Writer-director Harmony Korine is somewhat of a king in underground American cinema, with stories about derelict people who we probably wouldn’t care much about unless accompanied by a bright and loud presentation. The Beach Bum is undoubtedly more accessible than Korine’s previous endeavor, Spring Breakers, but still just as self-aggrandized. It reminds me of 1998’s Fear and Loathing In Las Vegas, but more enjoyable due to a coherent agenda and lack of overbearing voice over. However, the film still possesses Fear and Loathing’s annoyingly loose-ended plot points, which just adds to Beach Bum’s dreamlike state.
Matthew McConaughey plays Moondog, a poet who never fully realized his potential, despite not having many fans in his prime. Over the years, we see how he’s become sort of a cult favorite. And he’s learned to cope with that bad timing through drinking and doing drugs. He’s constantly under the influence of some substance throughout the whole movie.
His wife, Minnie (Isla Fisher), urges him to finish his book–what he claims is the next great American novel–but he’s fine just living a hedonistic life in his small house boat in the Florida Keys. Meanwhile, Minnie is back in Miami at their mansion preparing for the wedding of their daughter, Heather (Stefania LaVie Owen). We’re asked early on to accept Moondog’s truly bizarre family dynamic, which is fine, but it doesn’t help the fact that hardly anyone in this movie is likable. After a tragic incident, Moondog is forced to finally finish his book. But that doesn’t mean he’s any less distracted by the debauchery he’s surrounded himself with.
McConaughey has the right mix of weird and charisma for this role. Moondog is a quasi-caricature of his own carefree self. He sports a memorable style and specific idiosyncrasies, even if his performance doesn’t require much range or fluctuation. We see him interacting with different characters throughout the film, each with his or her own quirks or oddities, and each one he handles with a high pitched giggle no matter how he or she affects him.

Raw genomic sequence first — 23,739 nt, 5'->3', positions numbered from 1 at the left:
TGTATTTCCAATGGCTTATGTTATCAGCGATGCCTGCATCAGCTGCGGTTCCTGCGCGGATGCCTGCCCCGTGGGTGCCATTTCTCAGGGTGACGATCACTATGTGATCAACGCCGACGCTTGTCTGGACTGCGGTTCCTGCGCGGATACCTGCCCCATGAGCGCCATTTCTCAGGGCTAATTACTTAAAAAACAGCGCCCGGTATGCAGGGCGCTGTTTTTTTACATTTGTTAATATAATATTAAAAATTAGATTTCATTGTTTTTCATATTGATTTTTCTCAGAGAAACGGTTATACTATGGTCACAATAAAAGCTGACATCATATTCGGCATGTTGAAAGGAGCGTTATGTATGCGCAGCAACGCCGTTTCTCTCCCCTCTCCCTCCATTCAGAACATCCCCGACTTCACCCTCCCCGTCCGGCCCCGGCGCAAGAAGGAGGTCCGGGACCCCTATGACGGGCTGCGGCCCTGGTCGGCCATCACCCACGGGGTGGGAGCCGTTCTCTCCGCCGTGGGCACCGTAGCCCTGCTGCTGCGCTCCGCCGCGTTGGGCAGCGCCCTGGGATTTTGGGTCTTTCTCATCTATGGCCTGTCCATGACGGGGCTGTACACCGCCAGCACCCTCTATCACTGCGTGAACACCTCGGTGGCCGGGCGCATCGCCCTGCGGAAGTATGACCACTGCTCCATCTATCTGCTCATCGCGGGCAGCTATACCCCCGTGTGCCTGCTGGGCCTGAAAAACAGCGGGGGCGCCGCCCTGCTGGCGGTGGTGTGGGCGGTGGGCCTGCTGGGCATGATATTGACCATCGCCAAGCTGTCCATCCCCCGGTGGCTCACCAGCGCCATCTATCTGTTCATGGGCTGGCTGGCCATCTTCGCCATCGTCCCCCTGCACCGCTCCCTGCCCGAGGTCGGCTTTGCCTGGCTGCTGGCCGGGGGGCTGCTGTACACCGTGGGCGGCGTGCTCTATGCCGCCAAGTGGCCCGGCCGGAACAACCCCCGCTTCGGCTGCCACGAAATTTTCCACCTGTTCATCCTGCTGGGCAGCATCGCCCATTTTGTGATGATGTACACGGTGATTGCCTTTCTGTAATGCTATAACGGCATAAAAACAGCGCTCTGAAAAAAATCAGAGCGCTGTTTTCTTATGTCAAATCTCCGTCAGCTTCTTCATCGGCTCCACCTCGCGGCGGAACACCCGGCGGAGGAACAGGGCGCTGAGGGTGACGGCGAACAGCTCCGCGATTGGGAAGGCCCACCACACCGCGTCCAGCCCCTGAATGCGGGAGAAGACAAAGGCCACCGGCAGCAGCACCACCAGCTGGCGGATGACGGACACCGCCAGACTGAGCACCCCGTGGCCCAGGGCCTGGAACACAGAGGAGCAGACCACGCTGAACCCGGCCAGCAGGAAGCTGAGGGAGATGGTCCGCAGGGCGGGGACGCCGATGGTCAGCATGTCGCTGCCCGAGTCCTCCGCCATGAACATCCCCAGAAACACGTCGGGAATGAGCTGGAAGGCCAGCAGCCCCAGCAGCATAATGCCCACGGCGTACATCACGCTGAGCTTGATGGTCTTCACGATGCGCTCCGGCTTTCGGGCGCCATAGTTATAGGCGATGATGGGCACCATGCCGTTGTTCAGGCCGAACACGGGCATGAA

I’m struggling to find a theme other than “just have a good time in life,” but the best I can come up with is subtle satire of the entitled and self-worshipping upper class. Beach Bum does serve as an intriguing character analysis, but also doesn’t give us much drama. And Moondog’s attitude is so carefree that any conflict that does arise doesn’t feel like conflict at all, doing the plot a disservice. The series of events is consistently unforced, but also somewhat uneventful. Not uninteresting, but more “why should we care?”.
Being the main cause of the frequently uneven tone, the humor in this film is still the best part. It’s beyond subtle–downright hidden unless you’re keen to it. My favorite bit comes from Martin Lawrence’s character, Captain Wack, continuously bringing up his time in ‘Nam, despite definitely being too young. But seemingly “important” characters like Captain Wack are brought about suddenly and then forgotten about just as hastily.
The Beach Bum is filled with an overload of stream-of-conscious narrative, playing out as more of a surrealistic allegory on how destructive hedonism is. The film tries providing a normal storytelling at the beginning, but abandons that for a sort of disconnected series of events, only to try and bookend itself with more storyline towards the end. The film is one giant spontaneous party montage interspersed with some semblance of plot with characters we don’t really like much. Luckily, the neon colors and kinetic camerawork keep us from looking away, but this movie just doesn’t leave us thinking about it long after we leave.